The Formation of Kingdoms (Part 2)

Written By Dinda Revolusi on Sabtu, 19 Februari 2011 | 18.52

In the Eastern part of Java, Giri-Gresik emerged as a leading Islamic state as well as an important port in the international trade network. Tome Pires described Giri-Gresik as “the jewel of Java in trading ports” (1944: II, 193), indicating its crucial importance as a trade centre and at the same time a major centre of Islam. Giri had been the site of Sunan Giri, a leading ‘ālim and one of the nine walis of Java, who then became the ruler of Gresik. Thus, Giri-Gresik developed as a kingdom with the ‘ulama as the rulers (priester-vorstendom). This kingdom reached its high point under the reign of Sunan Prapen (+1548-1605) (de Graaf and Pigeaud 1974: 187-8). During this period, Giri-Gresik became the centre of Islamization in the eastern part of the archipelago. Lombok in Nusa Tenggara, Makassar in South Sulawesi, and Hitu in Maluku were some of areas under the Islamic influence of Giri-Gresik (de Graaf and Pigeaud 1974: 190-2).

Giri-Gresik’s location in the eastern part of Java provided Sunan Prapen with the opportunity to consolidate his religion-based political power. This was because even though the kingdom of Mataram had begun to emerge as a strong political centre in Java, its geographical location in Central Java did not have an important impact on the religious and political domain of Giri-Gresik. Kudus, another Islamic kingdom of the same period as Giri-Gresik, did not share the same fortunate circumstances at Giri-Gresik. The efforts of Ja‘far Sidik—also known as Sunan Kudus, another of nine walis—in establishing Kudus as an Islamic kingdom as well as an Islamic centre, were not as successful as the efforts of Sunan Prapen in Giri-Gresik. Kudus enjoyed becoming a “holy city”, denoting its central role in the studies of Islamic theological doctrines (Ricklefs 2001: 43). However, its geographic location in Central Java hindered its transforming into a powerful kingdom. The rulers of Kudus had to face the expansionist policy of the increasingly hegemonic kingdom of Mataram in Central Java.

As noted above, in the latter part of the sixteenth century, the kingdom of Mataram emerged in interior Java, the areas which are now Surakarta and Yogyakarta. Panembahan Senapati (r. c. 1584-1601) has been ascribed as its first ruler (de Graaf and Pigeaud 1985: 283-5). He initiatedestablishing this kingdom after Demak declined, while Pajang—another kingdom founded by the adopted son of the ruler of Demak, Jaka Tingkir—began to disintegrate. In Javanese tradition, the establishement of Mataram can not be separated from Demak and Pajang. These two kingdoms are believed to have been the inheritors of Majaphit, through which the line of political legitimacy flowed and culminated in the Mataram kingdom (Ricklefs 2001: 46). The rise of Mataram had a considerable impact on the changing political landscape of Java. The kingdom since its inception claimed itself as the only legitimate kingdom in the whole of Java. Therefore, territorial expansion, notably the coastal areas where the ‘ulama became rulers and merchants, was the main concern of its rulers. This will be discussed later.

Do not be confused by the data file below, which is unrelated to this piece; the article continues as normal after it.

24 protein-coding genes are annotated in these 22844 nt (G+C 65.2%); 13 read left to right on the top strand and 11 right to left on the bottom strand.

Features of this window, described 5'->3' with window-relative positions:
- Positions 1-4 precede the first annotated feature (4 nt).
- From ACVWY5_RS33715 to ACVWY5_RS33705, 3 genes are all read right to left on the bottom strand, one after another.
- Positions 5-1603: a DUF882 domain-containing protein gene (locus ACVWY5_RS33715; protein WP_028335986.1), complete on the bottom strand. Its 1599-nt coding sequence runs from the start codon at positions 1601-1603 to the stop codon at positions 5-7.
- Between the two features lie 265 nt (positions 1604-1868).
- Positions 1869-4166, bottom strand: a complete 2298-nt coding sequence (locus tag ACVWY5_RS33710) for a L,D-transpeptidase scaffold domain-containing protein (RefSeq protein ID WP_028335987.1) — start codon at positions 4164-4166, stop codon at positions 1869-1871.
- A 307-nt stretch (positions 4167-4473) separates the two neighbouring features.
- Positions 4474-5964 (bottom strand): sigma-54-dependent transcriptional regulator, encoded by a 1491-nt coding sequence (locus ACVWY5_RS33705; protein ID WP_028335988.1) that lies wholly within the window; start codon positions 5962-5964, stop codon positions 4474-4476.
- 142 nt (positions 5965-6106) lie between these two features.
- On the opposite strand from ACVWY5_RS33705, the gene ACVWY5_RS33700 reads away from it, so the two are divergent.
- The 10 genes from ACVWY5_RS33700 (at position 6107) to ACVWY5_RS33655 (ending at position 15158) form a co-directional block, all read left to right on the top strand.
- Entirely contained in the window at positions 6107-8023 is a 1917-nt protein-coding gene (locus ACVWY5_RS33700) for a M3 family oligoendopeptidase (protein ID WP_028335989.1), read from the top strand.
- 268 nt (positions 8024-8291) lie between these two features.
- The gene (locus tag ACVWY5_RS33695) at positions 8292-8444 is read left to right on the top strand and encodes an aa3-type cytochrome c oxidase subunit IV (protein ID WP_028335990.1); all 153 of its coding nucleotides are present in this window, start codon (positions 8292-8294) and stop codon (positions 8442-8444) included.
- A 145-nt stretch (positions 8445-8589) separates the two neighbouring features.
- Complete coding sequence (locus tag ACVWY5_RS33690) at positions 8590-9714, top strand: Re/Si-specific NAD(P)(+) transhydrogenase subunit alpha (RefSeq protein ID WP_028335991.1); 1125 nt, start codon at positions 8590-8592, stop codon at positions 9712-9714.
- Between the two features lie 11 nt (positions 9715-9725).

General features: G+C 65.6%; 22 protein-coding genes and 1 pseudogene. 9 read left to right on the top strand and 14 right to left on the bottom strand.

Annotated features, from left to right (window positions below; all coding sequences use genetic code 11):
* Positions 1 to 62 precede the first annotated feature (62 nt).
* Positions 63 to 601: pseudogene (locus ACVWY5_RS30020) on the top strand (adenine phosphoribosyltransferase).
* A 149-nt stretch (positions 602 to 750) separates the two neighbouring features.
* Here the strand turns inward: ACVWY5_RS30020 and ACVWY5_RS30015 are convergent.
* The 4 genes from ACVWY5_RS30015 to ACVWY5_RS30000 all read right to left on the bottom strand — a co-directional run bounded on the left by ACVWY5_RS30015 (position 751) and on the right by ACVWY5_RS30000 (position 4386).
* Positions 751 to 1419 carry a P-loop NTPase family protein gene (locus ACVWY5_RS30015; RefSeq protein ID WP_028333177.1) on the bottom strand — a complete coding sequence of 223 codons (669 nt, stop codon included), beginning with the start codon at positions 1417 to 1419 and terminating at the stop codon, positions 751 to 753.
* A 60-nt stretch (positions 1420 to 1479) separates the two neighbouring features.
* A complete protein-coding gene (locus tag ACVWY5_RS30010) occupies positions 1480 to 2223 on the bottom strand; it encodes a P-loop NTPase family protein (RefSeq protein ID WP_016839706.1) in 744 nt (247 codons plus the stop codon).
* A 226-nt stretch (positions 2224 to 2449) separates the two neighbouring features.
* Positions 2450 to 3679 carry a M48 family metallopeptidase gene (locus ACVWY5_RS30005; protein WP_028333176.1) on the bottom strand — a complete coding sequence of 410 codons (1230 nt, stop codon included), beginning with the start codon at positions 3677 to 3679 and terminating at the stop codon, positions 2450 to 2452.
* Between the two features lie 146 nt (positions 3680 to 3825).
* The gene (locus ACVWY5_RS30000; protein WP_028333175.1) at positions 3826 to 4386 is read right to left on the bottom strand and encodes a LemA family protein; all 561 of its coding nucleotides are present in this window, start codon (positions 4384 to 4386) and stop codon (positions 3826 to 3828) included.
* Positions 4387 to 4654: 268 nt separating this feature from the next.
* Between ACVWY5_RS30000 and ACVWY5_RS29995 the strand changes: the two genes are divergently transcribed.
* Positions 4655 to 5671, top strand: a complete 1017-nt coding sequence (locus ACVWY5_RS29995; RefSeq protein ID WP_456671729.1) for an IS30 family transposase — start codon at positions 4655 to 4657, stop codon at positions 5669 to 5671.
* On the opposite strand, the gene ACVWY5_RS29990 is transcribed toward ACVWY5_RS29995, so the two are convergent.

Here, what is important to stress is that Islamization, state formation, and commercial development in the archipelago were closely interwoven, forming a major feature in the historical process of the cultural and political formation (Abdullah 1989: 18; Reid 1979: 391-41). Its geographical and climatic conditions had predestined the areas to engage in maritime trade throughout its history. Situated on the edges of the opposing wind systems of the Indian Ocean and the China Sea, various states in the archipelago had acted as intermediaries in intra-regional commercial development (Meilink-Reolofsz 1970: 138). Hence, the changing pattern of trade since the thirteenth century became a determining factor. Having been directly involved in the long distance trade, some areas of the archipelago experienced an intensive Islamization concomitant with its increasing political power. In long distance trade, the movement of people proceeded not merely in economic terms, but also in cultural and political formation (Chaudhuri 1985: 3; Dalton 1975: 63-132).

Viewed as such, Islam formed an inherent part of the formation of the kingdoms, and in turn the establishment of their cultural and political systems. And the ‘ulama formed a leading social group presiding over the courts. Further to advising the rulers, the ‘ulama contributed to strengthening the kingdoms’ performance of Islam. Yet, it must be stressed that the central role the ‘ulama was also to be viewed in terms of the longstanding political culture of the archipelago, which viewed the ruler as the centre of every aspect of life (Heine-Geldern 1956). The ruler was not only regarded as the sole owner of the kingdom’s territory and its subjects, but was also believed to be like a Buddhist enlightened being, the bodhisattva, who “renounces nirvana in order to remain in this world and to assist the spiritual liberation of his fellow beings” (Milner 1983: 31-2).

In reference mainly to the Malay world, the raja was regarded as embodying the existence of the state (kerajaan), and the people described themselves as living under a particular raja (Milner 1983: 31; 1982). It was in this framework of kerajaan political culture that the early modetranslation of Islam in the archipelago proceeded. Central to the formation of the kingdoms was the formulation of a political ideology that corresponded with the increasing number of Muslim subjects living in the areas. As a result, the raja-centred view of kerajaan politics formed a cultural basis for the formation of Islamic intellectual discourses throughout the period, as I will discuss as follows.

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